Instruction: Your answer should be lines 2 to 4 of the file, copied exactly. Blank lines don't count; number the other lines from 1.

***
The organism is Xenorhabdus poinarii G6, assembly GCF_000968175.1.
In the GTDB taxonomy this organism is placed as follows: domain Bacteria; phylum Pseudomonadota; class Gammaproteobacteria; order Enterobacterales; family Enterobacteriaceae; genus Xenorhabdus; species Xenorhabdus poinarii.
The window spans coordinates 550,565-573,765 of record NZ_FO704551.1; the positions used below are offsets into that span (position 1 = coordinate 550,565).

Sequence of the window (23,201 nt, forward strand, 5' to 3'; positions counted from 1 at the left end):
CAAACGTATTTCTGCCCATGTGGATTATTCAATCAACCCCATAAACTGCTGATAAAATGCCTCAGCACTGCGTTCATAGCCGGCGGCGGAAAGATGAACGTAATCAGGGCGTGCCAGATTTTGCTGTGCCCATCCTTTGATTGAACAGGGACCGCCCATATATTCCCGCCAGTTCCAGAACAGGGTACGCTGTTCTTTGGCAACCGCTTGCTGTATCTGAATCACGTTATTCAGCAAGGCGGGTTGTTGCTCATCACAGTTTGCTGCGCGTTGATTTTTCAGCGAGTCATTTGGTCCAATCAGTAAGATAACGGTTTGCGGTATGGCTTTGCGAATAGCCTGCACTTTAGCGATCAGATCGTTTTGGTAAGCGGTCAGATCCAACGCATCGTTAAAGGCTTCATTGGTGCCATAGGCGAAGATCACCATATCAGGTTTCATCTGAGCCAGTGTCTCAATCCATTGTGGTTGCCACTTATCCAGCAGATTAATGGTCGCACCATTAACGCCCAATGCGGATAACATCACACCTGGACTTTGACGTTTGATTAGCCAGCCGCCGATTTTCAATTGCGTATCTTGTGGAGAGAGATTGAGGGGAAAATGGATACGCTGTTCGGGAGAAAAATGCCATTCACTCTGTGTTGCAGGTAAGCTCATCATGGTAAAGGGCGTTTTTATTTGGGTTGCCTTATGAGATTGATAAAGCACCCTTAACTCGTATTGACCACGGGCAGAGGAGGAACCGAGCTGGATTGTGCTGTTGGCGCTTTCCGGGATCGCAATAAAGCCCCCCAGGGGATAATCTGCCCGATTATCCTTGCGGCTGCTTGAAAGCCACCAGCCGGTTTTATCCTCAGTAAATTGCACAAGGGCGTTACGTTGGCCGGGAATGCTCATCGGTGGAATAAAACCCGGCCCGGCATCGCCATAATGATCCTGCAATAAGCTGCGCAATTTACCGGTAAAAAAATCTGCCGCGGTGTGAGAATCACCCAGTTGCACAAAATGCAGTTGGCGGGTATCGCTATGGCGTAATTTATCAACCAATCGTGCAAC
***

In the GTDB taxonomy this organism is placed as follows: domain Bacteria; phylum Pseudomonadota; class Gammaproteobacteria; order Enterobacterales; family Enterobacteriaceae; genus Xenorhabdus; species Xenorhabdus poinarii.
The window spans coordinates 550,565-573,765 of record NZ_FO704551.1; the positions used below are offsets into that span (position 1 = coordinate 550,565).

Sequence of the window (23,201 nt, forward strand, 5' to 3'; positions counted from 1 at the left end):